Esophageal-sparing intensity-modulated radiotherapy (ES-IMRT) significantly reduced esophagitis but did not improve esophageal quality of life (QOL) in patients with advanced non-small cell lung cancer (NSCLC), according to research published in JAMA Oncology.

In the phase 3 PROACTIVE study ( Identifier: NCT02752126), researchers sought to determine whether ES-IMRT decreases the risk of radiation-associated esophageal toxic effects compared with standard radiotherapy (RT) in patients with advanced NSCLC.

The study enrolled 90 patients with stage III/IV NSCLC. The median age at randomization was 72 years, and 56% of patients were women. Most patients had stage IV disease (71%), and a majority had an Eastern Cooperative Oncology Group performance status of 0 to 1 (72%).

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Patients were stratified by intended-dose prescription (20 Gy in 5 fractions vs 30 Gy in 10 fractions), with RT dose selection at the discretion of the treating radiation oncologist. In all, 40% of patients received 20 Gy, and 60% received 30 Gy.

After they were stratified by RT dose, patients were randomly assigned 1:1 to receive ES-IMRT or standard palliative thoracic RT. In the standard RT arm, the mean esophagus dose administered was 10.2 Gy, and the maximum esophagus dose was 25.3 Gy. In the ES-IMRT arm, the mean esophagus dose was 9.8 Gy, and the maximum esophagus dose was 23.8 Gy.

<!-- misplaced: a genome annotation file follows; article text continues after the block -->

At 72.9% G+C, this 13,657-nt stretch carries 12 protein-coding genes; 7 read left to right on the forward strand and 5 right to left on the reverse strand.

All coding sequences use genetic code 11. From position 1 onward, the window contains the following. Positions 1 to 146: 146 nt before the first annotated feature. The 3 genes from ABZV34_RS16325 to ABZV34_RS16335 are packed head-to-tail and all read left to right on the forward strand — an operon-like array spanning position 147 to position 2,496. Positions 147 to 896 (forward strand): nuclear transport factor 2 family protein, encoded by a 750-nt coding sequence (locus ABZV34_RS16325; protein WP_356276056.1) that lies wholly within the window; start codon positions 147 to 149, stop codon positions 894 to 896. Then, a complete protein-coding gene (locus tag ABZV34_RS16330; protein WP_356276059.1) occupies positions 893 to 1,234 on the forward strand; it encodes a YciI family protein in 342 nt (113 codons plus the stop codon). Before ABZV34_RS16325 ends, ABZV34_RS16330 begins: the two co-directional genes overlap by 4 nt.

The primary outcome was esophageal QOL 2 weeks after receiving RT, as measured by the esophageal cancer subscale (ECS) of the Functional Assessment of Cancer Therapy questionnaire.

There was no significant difference in esophageal QOL between the study arms. The mean 2-week ECS score was 50.5 in the standard RT arm and 54.3 in the ES-IMRT arm (P =.06).

However, the incidence of grade 2 or higher esophagitis was 24% in the standard RT arm and 2% in the ES-IMRT arm (P =.002). In a post hoc subgroup analysis, the researchers noted a significant reduction in esophagitis in patients receiving 30 Gy (30% vs 0%; P =.004) but not 20 Gy (17% vs 6%; P =.60).

The 1-year overall survival (OS) was similar between the arms. The median OS was 8.6 months in the standard RT arm and 8.7 months in the ES-IMRT arm (P =.62).

On multivariate analysis, prior chemotherapy (odds ratio [OR], 9.3; P =.02) and standard RT (OR, 16.8; P =.012) were predictive of symptomatic esophagitis.

“ES-IMRT may be an option for patients in whom reduction of esophageal toxic events is important,” the researchers concluded. “This technique holds merit for translation into clinical practice.”

Disclosures: Some study authors declared affiliations with biotech, pharmaceutical, and/or device companies. Please see the original reference for a full list of authors’ disclosures.


Louie AV, Granton PV, Fairchild A, et al. Palliative radiation for advanced central lung tumors with intentional avoidance of the esophagus (PROACTIVE): A phase 3 randomized clinical trial. JAMA Oncol. Published online February 24, 2022. doi:10.1001/jamaoncol.2021.7664